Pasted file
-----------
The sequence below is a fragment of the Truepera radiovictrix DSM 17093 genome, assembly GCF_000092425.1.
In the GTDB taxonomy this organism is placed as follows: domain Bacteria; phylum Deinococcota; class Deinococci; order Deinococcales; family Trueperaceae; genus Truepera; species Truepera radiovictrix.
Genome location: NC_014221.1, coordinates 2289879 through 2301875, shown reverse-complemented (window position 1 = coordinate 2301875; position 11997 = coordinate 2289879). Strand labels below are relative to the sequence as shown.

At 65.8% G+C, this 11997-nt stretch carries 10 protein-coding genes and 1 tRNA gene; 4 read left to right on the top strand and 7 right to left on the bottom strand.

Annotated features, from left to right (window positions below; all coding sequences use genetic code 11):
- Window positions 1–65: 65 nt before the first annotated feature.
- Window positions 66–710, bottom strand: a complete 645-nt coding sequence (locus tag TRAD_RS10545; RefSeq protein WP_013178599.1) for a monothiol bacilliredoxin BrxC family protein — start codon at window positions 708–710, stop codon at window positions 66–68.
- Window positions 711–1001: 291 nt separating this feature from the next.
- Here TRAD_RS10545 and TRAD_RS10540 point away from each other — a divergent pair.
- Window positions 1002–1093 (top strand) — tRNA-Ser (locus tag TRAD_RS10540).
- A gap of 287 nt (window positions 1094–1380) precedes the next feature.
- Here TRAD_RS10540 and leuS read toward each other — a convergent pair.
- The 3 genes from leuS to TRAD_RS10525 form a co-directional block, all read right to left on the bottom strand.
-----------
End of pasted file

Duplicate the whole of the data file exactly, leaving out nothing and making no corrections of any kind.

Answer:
The sequence below is a fragment of the Truepera radiovictrix DSM 17093 genome, assembly GCF_000092425.1.
In the GTDB taxonomy this organism is placed as follows: domain Bacteria; phylum Deinococcota; class Deinococci; order Deinococcales; family Trueperaceae; genus Truepera; species Truepera radiovictrix.
Genome location: NC_014221.1, coordinates 2289879 through 2301875, shown reverse-complemented (window position 1 = coordinate 2301875; position 11997 = coordinate 2289879). Strand labels below are relative to the sequence as shown.

At 65.8% G+C, this 11997-nt stretch carries 10 protein-coding genes and 1 tRNA gene; 4 read left to right on the top strand and 7 right to left on the bottom strand.

Annotated features, from left to right (window positions below; all coding sequences use genetic code 11):
- Window positions 1–65: 65 nt before the first annotated feature.
- Window positions 66–710, bottom strand: a complete 645-nt coding sequence (locus tag TRAD_RS10545; RefSeq protein WP_013178599.1) for a monothiol bacilliredoxin BrxC family protein — start codon at window positions 708–710, stop codon at window positions 66–68.
- Window positions 711–1001: 291 nt separating this feature from the next.
- Here TRAD_RS10545 and TRAD_RS10540 point away from each other — a divergent pair.
- Window positions 1002–1093 (top strand) — tRNA-Ser (locus tag TRAD_RS10540).
- A gap of 287 nt (window positions 1094–1380) precedes the next feature.
- Here TRAD_RS10540 and leuS read toward each other — a convergent pair.
- The 3 genes from leuS to TRAD_RS10525 form a co-directional block, all read right to left on the bottom strand.